the armour of tact, and conquer Censure as Julius Though the possessors of these highly-sensitive Cæsar did of old. When Catullus satirised him, the organisations may excite our tenderest sympathy, hero disarmed the satirist by cordially inviting him to though they may win our love, and must move our supper, as if in recognition of an act of friendship. pity, yet they are not pleasant companions. Their Possibly the pains which spring from a high degree constant distress disturbs the general serenity ; their of sensitiveness are the meet alloy to the intense pleaimaginary wrongs destroy all barmony; and the effort sures that emanate from the possession of glorious gifts, to guard them from random arrows prevents all free- and thus Sensitivenoss may be the fitting attendant dom of communion. If a humorous anecdote is related, of Greatness ; but to lesser minds we dare venture to satirising peculiarities of character which they chance say, “Struggle against a morbid sensibility until your to consider their own, they are certain the narrator claim to genius entitles you to pardon for the weakmeant to be personal; if they perceive a knot of friends nesses of genius."
FOUGHT WITH OUR OWN WEAPONS.—The iron manufacture of Sussex reached its height towards the close of the reign of Elizabeth, when the trade became so prosperous that, instead of importing iron, England began to export it in considerable quantities, in the shape of iron ordnance. Sir Thomas Leighton and Sir Henry Neville hail obtained patents from the queen, which enabled them to send their ordnance abroad, the consequence of which was that the Spaniards were found arming their ships and fighting us with guns of our own manufacture. Sir Walter Raleigh, calling attention to the subject in the House of Commons, said, “I am sure heretofore one ship of Her Majesty's was able to beat ten Spaniards; but now, by reason of our own ordnance, we are hardly matched one to one." Proclamations were issued forbidding the export of iron and brass ordinance, and a bill was brought into Parliament to put a stop to the trade ; notwithstanding these prohibitions, the Sussex guns long continued to be smuggled out of the country in considerable numbers. “ It is almost incredible," says Camden, “how many guns are made of the iron in tbis country. Count Gondomar, the Spanish ambassador, well know their goodness when he so often begged of King James the boon to export them.” Though the king refused his sanction, it appears that Sir Anthony Shirley, of Western, an extensive ironmaster, succeded in forwarding to the King of Spain a hundred pieces of cannon.-Engineer.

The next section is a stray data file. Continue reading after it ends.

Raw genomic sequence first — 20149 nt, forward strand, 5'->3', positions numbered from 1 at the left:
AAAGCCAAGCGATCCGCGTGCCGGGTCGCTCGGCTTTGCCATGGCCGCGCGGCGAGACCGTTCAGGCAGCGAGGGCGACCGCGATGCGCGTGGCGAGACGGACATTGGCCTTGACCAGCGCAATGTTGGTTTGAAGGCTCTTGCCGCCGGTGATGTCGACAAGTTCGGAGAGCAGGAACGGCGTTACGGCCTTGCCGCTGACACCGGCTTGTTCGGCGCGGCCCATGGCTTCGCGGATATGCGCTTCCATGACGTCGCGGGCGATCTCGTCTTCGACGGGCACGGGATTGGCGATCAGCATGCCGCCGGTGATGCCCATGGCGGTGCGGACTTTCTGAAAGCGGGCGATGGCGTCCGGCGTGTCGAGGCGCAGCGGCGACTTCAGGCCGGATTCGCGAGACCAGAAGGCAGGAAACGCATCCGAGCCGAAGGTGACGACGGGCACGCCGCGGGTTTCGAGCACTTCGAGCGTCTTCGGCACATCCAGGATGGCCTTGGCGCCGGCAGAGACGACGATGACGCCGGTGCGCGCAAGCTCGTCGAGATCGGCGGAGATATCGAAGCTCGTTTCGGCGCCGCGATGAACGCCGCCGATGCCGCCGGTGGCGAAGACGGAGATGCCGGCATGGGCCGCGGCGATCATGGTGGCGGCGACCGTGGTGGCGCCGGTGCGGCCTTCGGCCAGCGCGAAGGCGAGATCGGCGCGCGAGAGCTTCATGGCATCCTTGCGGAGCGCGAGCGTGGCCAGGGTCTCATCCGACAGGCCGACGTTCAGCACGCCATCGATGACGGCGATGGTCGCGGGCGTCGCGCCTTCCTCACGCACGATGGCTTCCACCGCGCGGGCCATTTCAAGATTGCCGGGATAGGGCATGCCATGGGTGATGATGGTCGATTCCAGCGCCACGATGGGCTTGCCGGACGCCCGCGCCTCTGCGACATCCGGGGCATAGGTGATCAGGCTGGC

THE PRUSSIAN LANDWEHR.--The Prussian militiamen were all of mature years, yet in the fullest vigour of life. Big, solid, and broad-backed, they seemed capable of doing any amount of work, and enduring any degree of fatigue; and having gone through the same drill as the regular troops, and that for a number of years, they were in most respects equal to the professional soldiers. The landwehr regiments engaged in the affair of the 21st had but recently arrived from Strasburg: They presented a marked contrast, in their strength and massiveness, to some of the French volunteers, who were often mere boys, slightly built, deficient in weight and muscular power, and easily knocked up by a long march. The French, however, drew a favourable augury from the employment of the German militia ; for they said it argued the exhaustion of the regular army.
It did in truth show that Germany was drawing on all her resources; but the landwehr had been expressly formed in order that the country should be capable, whenever it was thought necessary, of bringing the whole force of its manhood into the field ; and it was because Germany was able to do this with the efficiency of long training, while France could only accomplish it by a hurried extemporising, that the former was victorious, and the latter defeated.Cassell's Illustrated History of the War,